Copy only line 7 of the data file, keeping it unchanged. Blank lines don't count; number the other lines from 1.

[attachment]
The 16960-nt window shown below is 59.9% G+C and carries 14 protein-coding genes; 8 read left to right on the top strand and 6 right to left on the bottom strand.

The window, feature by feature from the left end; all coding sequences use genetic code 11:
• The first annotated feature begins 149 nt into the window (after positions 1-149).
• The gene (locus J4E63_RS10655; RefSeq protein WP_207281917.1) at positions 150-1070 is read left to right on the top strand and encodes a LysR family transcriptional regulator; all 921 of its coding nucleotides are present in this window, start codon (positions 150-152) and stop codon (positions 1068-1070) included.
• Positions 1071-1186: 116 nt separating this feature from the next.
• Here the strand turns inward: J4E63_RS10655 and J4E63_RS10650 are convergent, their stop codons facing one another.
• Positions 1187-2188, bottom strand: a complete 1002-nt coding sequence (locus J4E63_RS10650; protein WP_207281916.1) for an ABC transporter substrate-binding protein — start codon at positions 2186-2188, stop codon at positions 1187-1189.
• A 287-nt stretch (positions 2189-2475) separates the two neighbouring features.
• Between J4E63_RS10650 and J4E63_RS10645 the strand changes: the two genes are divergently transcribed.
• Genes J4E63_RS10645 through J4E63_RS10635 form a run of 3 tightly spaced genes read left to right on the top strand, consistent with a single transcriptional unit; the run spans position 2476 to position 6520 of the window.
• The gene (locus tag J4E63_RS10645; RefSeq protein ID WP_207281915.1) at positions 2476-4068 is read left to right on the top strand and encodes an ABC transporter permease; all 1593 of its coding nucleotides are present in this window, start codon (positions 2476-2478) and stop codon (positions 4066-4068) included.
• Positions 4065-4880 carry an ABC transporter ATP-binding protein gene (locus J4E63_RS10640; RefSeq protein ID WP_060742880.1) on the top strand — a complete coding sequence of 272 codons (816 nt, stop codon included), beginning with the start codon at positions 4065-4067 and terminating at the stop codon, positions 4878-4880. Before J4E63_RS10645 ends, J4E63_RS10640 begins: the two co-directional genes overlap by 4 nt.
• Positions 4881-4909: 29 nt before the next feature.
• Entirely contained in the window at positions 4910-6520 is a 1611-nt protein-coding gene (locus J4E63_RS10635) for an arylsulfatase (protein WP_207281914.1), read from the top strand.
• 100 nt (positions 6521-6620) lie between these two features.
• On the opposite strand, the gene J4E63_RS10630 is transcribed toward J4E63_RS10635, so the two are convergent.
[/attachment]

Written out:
• Positions 1187-2188, bottom strand: a complete 1002-nt coding sequence (locus J4E63_RS10650; protein WP_207281916.1) for an ABC transporter substrate-binding protein — start codon at positions 2186-2188, stop codon at positions 1187-1189.